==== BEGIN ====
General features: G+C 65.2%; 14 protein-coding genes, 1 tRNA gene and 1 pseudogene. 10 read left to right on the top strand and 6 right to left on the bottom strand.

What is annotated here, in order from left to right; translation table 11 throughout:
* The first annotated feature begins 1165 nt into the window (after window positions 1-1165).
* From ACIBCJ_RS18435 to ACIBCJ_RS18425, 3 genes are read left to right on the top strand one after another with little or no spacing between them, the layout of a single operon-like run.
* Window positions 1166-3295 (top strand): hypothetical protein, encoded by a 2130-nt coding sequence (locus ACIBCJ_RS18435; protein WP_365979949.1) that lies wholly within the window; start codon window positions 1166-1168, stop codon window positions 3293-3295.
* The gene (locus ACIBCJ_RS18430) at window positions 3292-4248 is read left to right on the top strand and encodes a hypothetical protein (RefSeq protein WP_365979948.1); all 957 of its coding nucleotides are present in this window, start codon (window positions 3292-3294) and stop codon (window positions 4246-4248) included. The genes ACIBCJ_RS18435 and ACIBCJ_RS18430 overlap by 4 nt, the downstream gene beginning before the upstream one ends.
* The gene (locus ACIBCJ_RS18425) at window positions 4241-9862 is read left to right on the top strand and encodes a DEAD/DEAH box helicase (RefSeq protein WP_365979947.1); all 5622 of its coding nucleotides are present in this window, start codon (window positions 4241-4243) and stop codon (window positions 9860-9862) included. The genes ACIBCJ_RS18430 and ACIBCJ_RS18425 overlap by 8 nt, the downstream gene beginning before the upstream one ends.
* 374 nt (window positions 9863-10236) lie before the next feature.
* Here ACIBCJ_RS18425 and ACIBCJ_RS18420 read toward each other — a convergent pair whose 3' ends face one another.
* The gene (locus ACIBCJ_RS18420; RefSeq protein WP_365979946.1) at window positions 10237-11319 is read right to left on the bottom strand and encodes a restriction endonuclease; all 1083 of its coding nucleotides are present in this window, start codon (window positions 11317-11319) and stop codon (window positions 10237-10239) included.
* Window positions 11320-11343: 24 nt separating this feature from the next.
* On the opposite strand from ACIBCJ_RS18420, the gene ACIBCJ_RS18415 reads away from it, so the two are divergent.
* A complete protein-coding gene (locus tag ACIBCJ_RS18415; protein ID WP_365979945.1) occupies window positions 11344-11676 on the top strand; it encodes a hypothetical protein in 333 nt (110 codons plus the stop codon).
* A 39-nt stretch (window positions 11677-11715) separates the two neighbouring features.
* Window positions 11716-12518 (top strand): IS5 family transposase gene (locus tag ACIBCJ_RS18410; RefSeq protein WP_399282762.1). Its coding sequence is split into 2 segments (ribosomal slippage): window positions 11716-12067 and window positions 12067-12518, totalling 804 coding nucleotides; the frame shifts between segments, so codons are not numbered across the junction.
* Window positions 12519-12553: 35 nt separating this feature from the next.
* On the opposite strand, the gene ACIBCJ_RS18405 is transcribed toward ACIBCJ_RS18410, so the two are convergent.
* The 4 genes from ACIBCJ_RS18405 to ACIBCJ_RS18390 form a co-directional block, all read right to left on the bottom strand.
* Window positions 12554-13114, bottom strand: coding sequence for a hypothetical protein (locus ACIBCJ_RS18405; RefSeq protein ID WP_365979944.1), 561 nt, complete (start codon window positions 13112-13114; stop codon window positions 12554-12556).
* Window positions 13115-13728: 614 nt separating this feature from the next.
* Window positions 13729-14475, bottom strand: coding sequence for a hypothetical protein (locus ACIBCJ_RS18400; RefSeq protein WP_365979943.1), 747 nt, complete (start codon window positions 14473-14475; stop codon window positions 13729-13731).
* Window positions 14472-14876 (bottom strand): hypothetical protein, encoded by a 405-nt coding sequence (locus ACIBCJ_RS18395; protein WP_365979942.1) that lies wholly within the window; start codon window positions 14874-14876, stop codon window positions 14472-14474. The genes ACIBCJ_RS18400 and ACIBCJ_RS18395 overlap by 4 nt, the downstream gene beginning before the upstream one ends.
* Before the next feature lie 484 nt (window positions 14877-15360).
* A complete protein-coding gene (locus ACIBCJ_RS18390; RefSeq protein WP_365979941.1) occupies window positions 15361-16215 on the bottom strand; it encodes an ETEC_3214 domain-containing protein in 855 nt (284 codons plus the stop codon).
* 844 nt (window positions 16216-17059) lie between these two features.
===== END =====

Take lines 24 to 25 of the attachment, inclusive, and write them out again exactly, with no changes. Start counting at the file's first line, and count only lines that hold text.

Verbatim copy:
* A complete protein-coding gene (locus ACIBCJ_RS18390; RefSeq protein WP_365979941.1) occupies window positions 15361-16215 on the bottom strand; it encodes an ETEC_3214 domain-containing protein in 855 nt (284 codons plus the stop codon).
* 844 nt (window positions 16216-17059) lie between these two features.